Ghetto Gourmand Dishing Out Underground Cuisine
A food revolution is cooking in Spokane. A fun and innovative new social scene is hitting the underground providing local residents with unique opportunities to experience culinary creations and social libations. Ghetto Gourmand is bringing underground dining to Spokane. From their web site: “One night. Unlimited possibilities. An experience unlike anything you’ve ever enjoyed before. Become a ghetto gourmand and enter the world of underground dining.”
How does it work? Ghetto Gourmand is a travelling dinner experience that is limited to a small number of guests. Dinner guests are provided the secret location and password one or two days prior to the event. Each event features a theme and four –six course theme appropriate meal. Ticket prices can vary, but from what I’ve seen $60-80 per person seems standard. Guest chefs, musicians and artists provide something truly unique for the Spokane area.
DrinkNectar is not a food blog, but I was invited to the launch event which featured some of the area’s finest in media and social elite. The theme of the launch was the “Roarin’ Twenties.” Everyone in attendance was dressed up with several dressed in period appropriate attire. Being that this was the host’s first event in Spokane, there were expected “bumps” and opportunities for improvement. In all, it looked like 60-80 people were in attendance for the launch. Check out the pictures. Photo credits go to Ghetto Gourmand, Sip of Spokane and Angela Monson.
The event was at the Muzzy Mansion in Spokane’s West Central neighborhood. This 1890’s built home has been beautifully restored and provided a fantastic back drop for the event. Jazz music and champagne greeted our entry and elegant ladies and dapper gentlemen assisted us in being transported back in time. Holding the event in a home provided its unique challenges. As the guests arrived and food was served the temperature indoors soared pushing people to congregate on the lawn. With the setting of the sun, courses three and four brought people back indoors. The venue, while spectacular, seemed to corner people off into various locations in the building hindering interaction.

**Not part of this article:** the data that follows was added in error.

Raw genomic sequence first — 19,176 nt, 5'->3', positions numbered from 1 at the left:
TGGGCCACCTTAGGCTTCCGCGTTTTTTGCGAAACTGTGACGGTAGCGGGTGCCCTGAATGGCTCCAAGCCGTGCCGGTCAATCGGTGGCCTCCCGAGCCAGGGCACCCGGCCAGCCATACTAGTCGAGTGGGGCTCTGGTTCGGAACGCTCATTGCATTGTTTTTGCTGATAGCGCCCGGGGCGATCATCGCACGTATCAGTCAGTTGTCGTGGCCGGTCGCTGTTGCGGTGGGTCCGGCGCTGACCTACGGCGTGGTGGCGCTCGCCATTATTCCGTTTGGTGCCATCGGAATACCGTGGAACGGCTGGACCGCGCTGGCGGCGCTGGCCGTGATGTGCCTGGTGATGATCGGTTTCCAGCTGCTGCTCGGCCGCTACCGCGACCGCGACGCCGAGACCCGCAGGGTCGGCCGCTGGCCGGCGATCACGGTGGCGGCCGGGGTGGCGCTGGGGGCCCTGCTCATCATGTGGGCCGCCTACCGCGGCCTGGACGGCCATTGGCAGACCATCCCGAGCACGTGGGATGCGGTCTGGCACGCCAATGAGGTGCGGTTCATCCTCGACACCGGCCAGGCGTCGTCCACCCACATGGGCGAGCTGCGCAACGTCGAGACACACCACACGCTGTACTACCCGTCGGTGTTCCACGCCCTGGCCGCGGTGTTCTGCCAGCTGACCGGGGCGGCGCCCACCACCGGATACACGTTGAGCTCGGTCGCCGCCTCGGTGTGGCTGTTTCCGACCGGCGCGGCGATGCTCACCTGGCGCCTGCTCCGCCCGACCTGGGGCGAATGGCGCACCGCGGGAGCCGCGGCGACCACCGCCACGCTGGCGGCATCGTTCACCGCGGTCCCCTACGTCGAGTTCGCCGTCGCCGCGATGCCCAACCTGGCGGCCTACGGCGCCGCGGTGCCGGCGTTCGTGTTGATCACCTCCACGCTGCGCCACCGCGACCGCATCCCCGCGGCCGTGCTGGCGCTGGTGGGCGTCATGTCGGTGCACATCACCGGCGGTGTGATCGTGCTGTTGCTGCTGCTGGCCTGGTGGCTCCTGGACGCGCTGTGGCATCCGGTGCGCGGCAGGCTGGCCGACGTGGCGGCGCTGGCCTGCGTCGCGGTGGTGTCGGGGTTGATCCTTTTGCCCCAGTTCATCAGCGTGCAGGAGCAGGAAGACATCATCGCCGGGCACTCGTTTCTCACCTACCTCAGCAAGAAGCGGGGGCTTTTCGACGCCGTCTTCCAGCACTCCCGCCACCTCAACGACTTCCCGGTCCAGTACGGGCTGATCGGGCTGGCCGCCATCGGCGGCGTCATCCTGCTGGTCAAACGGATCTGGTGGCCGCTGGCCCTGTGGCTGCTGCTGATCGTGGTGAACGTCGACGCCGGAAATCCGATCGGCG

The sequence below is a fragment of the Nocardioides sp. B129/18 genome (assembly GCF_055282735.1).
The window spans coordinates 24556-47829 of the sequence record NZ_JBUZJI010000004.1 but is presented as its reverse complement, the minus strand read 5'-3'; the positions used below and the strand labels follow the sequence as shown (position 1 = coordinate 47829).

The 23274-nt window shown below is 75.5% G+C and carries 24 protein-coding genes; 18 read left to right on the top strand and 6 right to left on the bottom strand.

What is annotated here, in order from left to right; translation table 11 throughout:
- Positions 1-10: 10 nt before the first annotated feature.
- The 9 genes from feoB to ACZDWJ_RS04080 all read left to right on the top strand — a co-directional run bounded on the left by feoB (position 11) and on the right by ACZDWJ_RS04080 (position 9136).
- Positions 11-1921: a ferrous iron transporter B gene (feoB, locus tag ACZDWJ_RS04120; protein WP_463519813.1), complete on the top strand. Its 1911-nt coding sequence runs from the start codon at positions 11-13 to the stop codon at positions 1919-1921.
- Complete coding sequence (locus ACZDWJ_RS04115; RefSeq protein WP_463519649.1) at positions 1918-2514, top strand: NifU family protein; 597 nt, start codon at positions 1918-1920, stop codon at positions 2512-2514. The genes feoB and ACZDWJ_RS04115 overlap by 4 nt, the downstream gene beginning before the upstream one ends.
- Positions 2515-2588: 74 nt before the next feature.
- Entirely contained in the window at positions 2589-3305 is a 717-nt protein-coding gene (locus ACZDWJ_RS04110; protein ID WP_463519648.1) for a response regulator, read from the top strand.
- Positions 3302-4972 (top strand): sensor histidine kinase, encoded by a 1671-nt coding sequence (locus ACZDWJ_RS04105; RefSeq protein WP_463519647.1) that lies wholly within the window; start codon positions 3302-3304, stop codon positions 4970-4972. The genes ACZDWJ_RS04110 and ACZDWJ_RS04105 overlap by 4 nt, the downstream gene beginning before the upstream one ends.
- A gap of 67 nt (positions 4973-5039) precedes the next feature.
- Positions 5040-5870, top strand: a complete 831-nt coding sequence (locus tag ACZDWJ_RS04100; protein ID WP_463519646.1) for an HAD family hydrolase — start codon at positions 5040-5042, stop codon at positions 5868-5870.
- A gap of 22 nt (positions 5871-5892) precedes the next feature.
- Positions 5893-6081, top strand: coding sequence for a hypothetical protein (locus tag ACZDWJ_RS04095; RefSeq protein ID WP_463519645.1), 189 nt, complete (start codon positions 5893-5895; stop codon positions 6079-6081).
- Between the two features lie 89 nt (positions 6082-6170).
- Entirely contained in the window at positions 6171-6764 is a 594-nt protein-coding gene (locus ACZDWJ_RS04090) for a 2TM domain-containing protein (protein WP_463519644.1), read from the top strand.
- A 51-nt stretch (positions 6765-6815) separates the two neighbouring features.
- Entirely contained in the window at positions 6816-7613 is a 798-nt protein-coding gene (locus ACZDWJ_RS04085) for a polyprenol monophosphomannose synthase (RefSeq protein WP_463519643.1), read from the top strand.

The six course menu was French cuisine driven with liver pate, foie gras brioche, cognac mornet sauced mushroom ravioli, pan seared scallops, cognac glazed pork belly, and a huckleberry puff pastry for dessert. I am not a foodie, but I did appreciate the opportunity to experience something unique in Spokane. I have four observations about the food (one of which I’ll expand upon in the next section).
- The delay between dishes was long. I would assume that the kitchen space the old home limited the ability to deliver the dishes quickly.
- The menu could have potentially been fairly polarizing. With liver, and mushrooms covering three of the five main courses, many people could potentially be turned away. I would think when planning a menu like this you would want to be more appeasing to a broader palate.
- There wasn’t really any dish that made me go “wow.” The Seared Sonoma Foie Gras with pence peach and candied apricots was nice as was the Cognac Glazed Berkshire Pork Belly, but neither were memorable.
- The menu order / wine pairing order was a little odd (let me explain in the next section).
I’ll start by disclosing that I was asked to provide wine selections for the dinner. My suggestions were sparkling wine for menu items 2 and 4 (or a Chardonnay, preferably a crisp one) and Pinot Noir for menu items 1, 3 and 5. I realize that finding the perfect wine may have posed a problem for the organizers and I can’t fault them for trying. I actually applaud them for making the effort to ask the question. I think where the struggle came in was the partnership with a local company who provided a big bold red blend and the overall order of the pairings. We went from sparkling wine to medium bodied red to Chardonnay and then to the big bold red. For future events where wine is provided I would recommend paying attention to the order of the pairings and move people from light to heavy with a potential ending of sweet. It would also be important to keep the temperature of the wine in mind. The facility was quite warm which made the reds overly hot (my guess would be 75+ degrees). When in doubt, chill your reds and allow them to come up to room temperature.
In all, I had a fantastic time. Life is meant to be enjoyed with friends and in the end, it was the people I experienced the evening with that made it most enjoyable. Would I attend again (as a paid guest)? Good question. If I were dropping $80 a pop on an event, I would want a peek at the menu to assist in my decision. According to their website, future events will be ‘bring your own alcohol.’ Knowing the menu would assist in selection here as well. I also hope that the service between courses is quicker and the venue is more conducive to interacting.
The organizers are onto something fun for Spokane residents and I wish them the best of success. A tweaks here and there will make this a grand event in which people will be anxiously awaiting the next secret rendezvous. Events are already scheduled for June, July and August. Visit their website for all the details. Become a fan of Ghetto Gourmand on Facebook for pictures and updates.
- June 21: Mid-Summer Nights Dream
- July 24: Eat Love Pray
- August 14: Steamy Summer Nights